Transport Minister Stephen Ladyman has informally outlined new pay-as-you-drive plans with a less precise version of the scheme.
His proposals do away with the original plans of charging drivers on a sliding scale from 2p a mile on quiet roads to £1.50 on the busiest roads at peak times.
Instead, Ladyman has suggested that cars with electronic tags could be scanned by roadside beacons, and only charged when they enter a new zone.
He said: 'We could have charging by zones instead of by streets. The heart of a congested city would be zone one, the area just outside it would be zone two, further out in the suburbs would be zone four and rural areas would be zone four.'
Fierce opposition to plans
The plan, which would remove the need for cars to be constantly tracked, has been met by fierce opposition from within Ladyman's own party. Sir Rod Eddington, who was brought in to advise the government on transport, has said that only motorists driving on the busiest stretches of road should be charged.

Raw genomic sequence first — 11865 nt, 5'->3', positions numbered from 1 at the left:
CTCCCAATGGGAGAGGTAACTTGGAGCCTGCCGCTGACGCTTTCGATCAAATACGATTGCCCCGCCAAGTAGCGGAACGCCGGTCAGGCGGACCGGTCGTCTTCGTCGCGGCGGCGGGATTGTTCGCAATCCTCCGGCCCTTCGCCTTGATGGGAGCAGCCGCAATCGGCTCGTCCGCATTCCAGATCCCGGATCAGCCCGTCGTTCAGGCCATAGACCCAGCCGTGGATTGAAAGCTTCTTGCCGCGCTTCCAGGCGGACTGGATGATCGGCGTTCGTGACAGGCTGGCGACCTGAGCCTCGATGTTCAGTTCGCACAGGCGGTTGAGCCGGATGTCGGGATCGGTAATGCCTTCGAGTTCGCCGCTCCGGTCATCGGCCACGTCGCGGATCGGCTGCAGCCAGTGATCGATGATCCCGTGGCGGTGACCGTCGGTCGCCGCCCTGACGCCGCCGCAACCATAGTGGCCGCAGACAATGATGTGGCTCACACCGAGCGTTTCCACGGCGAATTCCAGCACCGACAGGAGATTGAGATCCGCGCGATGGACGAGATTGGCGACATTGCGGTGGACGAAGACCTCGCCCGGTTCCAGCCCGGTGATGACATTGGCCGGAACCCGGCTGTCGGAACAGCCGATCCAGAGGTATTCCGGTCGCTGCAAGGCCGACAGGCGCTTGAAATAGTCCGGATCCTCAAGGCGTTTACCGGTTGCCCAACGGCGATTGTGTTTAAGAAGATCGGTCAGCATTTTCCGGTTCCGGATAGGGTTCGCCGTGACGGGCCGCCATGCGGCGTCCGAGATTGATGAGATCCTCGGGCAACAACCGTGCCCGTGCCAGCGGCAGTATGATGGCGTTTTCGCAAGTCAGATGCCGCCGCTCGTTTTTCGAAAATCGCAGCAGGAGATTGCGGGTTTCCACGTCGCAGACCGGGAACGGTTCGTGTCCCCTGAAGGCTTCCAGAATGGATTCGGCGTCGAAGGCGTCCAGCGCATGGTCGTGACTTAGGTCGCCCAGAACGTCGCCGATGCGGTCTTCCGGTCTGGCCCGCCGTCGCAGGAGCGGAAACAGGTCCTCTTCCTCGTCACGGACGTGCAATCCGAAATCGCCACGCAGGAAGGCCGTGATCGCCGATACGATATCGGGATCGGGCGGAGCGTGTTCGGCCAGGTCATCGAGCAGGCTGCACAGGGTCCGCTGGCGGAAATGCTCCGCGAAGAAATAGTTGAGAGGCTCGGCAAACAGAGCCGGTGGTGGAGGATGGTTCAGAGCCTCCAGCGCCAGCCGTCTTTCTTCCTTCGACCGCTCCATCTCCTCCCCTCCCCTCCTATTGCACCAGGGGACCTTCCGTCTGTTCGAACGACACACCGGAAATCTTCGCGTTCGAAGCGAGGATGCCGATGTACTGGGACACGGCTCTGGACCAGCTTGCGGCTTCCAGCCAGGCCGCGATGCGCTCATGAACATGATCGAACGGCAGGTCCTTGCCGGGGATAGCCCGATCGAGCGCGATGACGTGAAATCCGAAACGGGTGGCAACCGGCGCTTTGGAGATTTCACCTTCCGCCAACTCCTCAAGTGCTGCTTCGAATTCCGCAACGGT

He's against a national scheme where every car is tracked wherever it goes. 'I'm suggesting that we adopt a road-pricing regime in points of congestion,' he said. 'It might, for instance be appropriate in the 10 most congested cities.'
This is the latest development in a long line of mixed messages coming from the government over road pricing. It comes after 1.8 million people signed the petition on the official Downing Street website opposing the scheme, forcing Tony Blair to concede it would be 'kamikaze politics' to force through road pricing.
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